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Restaurants that Farm

The Farm to Fork concept rekindles the belief that good, fresh food is not a distant dream in this age of commercialised farming. Here is a look at four restaurants that have their own farms and the work they do.

Imagine fresh produce, picked right off the plant and making it to your plate in a few hours! That is the simple concept of Farm to Fork, which has been quite the trend this year. To see this concept translate into a sustainable format for larger scale restaurants is quite the ask. The good news is that a few restaurants across the country have success stories to share!

 

The inaugural lunch of the recently concluded Tasting India Symposium- Farm to Table aptly began in the heart of the 4-acre Rajokri-based farm of The Roseate House in New Delhi. We had a khichda, topped off with ghee gajar made from baby carrots. The Dahi Baingan, Gobi Adrak Sabzi and a very refreshing beetroot and onion salad too, all harvested from the farm, paired very heartily with rotis made from a makeshift tandoor.

 

“Associating ourselves with the Farm to Fork concept will bring in diners and create excitement in curating the menu,” says Chef Nishant Choubey, Corporate Chef, The Roseate and Roseate House, New Delhi. “The produce doesn’t have to be shipped long distances, meaning lesser time on a truck and fewer greenhouse gases being released. Supply from our farm is maximum during winters. It consistently delivers seasonal crops and special menus are curated based on the produce harvested”, explains Chef Nishant.

 

Being able to curate such menus based on produce harvested opens up a world of possibilities for chefs and diners alike.

 

Fresh, local ingredients are used to create a seasonal menu with international flair at Masque, Mumbai, which works with Offerings Farm just outside of Pune.

 

“The farm itself is 10 acres, and the Masque polyhouse occupies 10,000 sq. ft.,” explains Aditi Dugar, Director, Masque. “Among the Masque classics that use farm produce is the Tomato Tart, a delicate rosemary crust filled with fresh basil pesto, burrata, and a variety of fresh tomatoes. Last season, we made a beautiful passion fruit sorbet served in the shell, and this season we have a passion fruit brûlée over a chocolate mousse”.

 

The Masque farm is entirely organic and bio-intensive. Crops are grown on raised beds which aren’t stepped or walked on, allowing for more growth within a smaller space. Natural pest control methods are used and the focus is more on feeding the soil and keeping it healthy.

 

Aditi admits that not all of their produce comes from their farm. “We also work with farmers across the country and our chefs go foraging for particular ingredients themselves a couple of times a year,” she says. “The produce that does come from the farm is consistent in its supply, given seasonal constraints”.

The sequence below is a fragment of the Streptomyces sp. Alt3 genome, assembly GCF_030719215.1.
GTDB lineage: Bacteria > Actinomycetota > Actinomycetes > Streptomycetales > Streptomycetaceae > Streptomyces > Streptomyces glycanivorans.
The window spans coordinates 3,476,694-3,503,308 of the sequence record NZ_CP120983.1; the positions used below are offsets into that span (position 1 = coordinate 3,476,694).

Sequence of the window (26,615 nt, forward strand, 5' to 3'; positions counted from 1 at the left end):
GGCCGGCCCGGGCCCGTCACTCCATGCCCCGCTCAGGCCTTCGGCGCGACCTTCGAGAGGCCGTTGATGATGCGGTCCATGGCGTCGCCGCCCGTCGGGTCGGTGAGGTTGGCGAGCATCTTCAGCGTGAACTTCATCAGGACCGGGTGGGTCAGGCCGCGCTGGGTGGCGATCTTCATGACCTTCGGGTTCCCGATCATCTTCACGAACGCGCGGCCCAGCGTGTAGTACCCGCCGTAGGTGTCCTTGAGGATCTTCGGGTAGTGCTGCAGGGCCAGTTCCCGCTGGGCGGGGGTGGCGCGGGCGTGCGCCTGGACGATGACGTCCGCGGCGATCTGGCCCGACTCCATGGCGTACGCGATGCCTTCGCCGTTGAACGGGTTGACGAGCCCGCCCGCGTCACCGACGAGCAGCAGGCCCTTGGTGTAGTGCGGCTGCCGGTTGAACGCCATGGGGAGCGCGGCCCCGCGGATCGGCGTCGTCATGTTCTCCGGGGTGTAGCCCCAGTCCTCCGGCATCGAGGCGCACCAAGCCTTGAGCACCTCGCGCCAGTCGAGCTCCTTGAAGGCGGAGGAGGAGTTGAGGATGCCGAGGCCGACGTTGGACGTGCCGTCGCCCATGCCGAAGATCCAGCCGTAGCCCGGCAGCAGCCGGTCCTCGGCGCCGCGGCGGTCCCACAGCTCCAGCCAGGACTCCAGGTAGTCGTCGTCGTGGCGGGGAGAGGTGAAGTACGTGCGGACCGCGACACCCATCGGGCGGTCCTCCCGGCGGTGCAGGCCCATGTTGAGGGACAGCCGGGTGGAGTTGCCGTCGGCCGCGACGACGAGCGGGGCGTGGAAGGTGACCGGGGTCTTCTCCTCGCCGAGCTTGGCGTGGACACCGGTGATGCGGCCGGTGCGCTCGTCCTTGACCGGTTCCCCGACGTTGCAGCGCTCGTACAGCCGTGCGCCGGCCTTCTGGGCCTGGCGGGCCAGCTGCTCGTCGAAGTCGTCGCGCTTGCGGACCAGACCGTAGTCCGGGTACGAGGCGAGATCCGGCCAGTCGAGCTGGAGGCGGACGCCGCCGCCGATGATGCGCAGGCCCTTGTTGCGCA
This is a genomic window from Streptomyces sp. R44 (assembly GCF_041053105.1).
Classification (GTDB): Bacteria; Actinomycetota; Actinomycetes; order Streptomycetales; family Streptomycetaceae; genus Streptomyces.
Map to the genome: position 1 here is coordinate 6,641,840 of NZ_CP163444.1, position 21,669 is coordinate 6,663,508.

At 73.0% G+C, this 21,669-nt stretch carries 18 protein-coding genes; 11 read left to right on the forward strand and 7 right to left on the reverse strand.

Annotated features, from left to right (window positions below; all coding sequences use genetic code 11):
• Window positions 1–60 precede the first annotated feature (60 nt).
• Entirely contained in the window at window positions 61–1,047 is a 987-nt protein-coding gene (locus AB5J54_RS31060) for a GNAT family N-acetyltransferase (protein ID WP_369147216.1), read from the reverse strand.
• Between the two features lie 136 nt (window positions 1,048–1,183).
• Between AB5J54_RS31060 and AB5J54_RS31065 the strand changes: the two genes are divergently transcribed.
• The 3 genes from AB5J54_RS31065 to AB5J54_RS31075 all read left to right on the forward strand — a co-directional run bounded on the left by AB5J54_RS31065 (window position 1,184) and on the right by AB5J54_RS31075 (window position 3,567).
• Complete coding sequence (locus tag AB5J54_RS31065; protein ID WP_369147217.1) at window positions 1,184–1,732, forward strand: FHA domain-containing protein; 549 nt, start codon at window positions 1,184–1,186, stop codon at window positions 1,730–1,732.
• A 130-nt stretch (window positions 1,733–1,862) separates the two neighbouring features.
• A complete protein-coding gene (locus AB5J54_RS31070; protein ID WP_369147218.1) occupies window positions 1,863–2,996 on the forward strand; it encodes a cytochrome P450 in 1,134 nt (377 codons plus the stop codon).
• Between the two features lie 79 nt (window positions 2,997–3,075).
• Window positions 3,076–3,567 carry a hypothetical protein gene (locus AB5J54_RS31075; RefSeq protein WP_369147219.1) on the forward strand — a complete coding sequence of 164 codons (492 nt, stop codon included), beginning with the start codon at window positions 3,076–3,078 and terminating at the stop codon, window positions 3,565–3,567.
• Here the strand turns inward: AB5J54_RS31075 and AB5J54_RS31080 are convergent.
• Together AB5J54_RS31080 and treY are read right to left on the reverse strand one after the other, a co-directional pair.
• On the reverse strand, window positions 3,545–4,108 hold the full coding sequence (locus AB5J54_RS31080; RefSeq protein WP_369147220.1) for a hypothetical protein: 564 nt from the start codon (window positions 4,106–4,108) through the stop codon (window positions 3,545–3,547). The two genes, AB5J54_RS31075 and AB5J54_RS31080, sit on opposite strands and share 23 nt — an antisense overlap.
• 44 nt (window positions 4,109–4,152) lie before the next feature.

And in keeping with this line of meeting the needs of the restaurant, Chef Ajay Anand Culinary Director, Pluck, Pullman New Delhi Aerocity says that the 5000 sq. ft. farm within the hotel premises is very consistent in what it supplies. “For the summers, we plan in February and sow gourds, pumpkins and watermelons. In winters, I have cauliflower, coriander, mustard leaves, tomatoes, onions, and potatoes ready to be harvested. The vegetables we grow are seasonal but herbs like basil, lemongrass, thyme, oregano, mint etc. are seen through the year”, explains Chef Anand of his farm.

 

The menu of Pluck is based on seasonal availability. The result is a dynamic, frequently-changing menu. You may be served an amuse bouche of freshly plucked lettuce with some homemade dips. Or be offered The Tomato and Coriander Consommé with steamed greens, a signature soup made 100% from the produce of the farm.

 

With seasonality being an important focus of such farm to fork ventures, the one-acre Alibaug farm of The Table in Mumbai has been experimenting with different seeds and varietals of products since it began catering to the restaurant in 2012. “We started with microgreens which is used by the restaurant a lot,” explains Gauri Devidayal, Partner, The Table. “5 years on, we now grow beetroots, heirloom tomatoes, kale, spinach, lots of indigenous vegetables like kohlrabi. We are not yet at a point where we can supply the restaurant 100% though barring basil and spinach”.

 

Gauri says that the farm, which initially catered to the family needs, had to have a much more streamlined process in place to help it cater to the restaurant. Adrienne Thadani, Founder, Fresh & Local and an urban farming specialist was brought on board. “We have invested a lot in bringing the soil’s nutrition levels up and our produce is not chemically enhanced, or pesticide protected in any way,” says Gauri.

 

Thanks to initiatives like these, the farm to table movement is more than a passing fad and is here to stay.

 

Masque, Gala 3, Laxmi Woollen Mill, Shakti Mills Lane, Off Dr. E Moses Road, Mahalaxmi, Mumbai, Maharashtra 400011; tel: +91 22 2499 1010
Pluck, Pullman New Delhi Aerocity, Asset 2, Hospitality District, Aerocity, New Delhi; tel: +91 96431 00661
Roseate House, Asset 10, Hospitality District, Aerocity, Indira Gandhi International Airport, New Delhi, Delhi 110037; tel: +91 11 7155 8800
The Table, Ground Floor, Kalapesi Trust Building, Opposite Dhanraj Mahal, Below Hotel Suba Palace, Apollo Bunder Marg, Colaba, Mumbai, Maharashtra 400039; tel: +91 22 2282 5001

Posted: December 28, 2017
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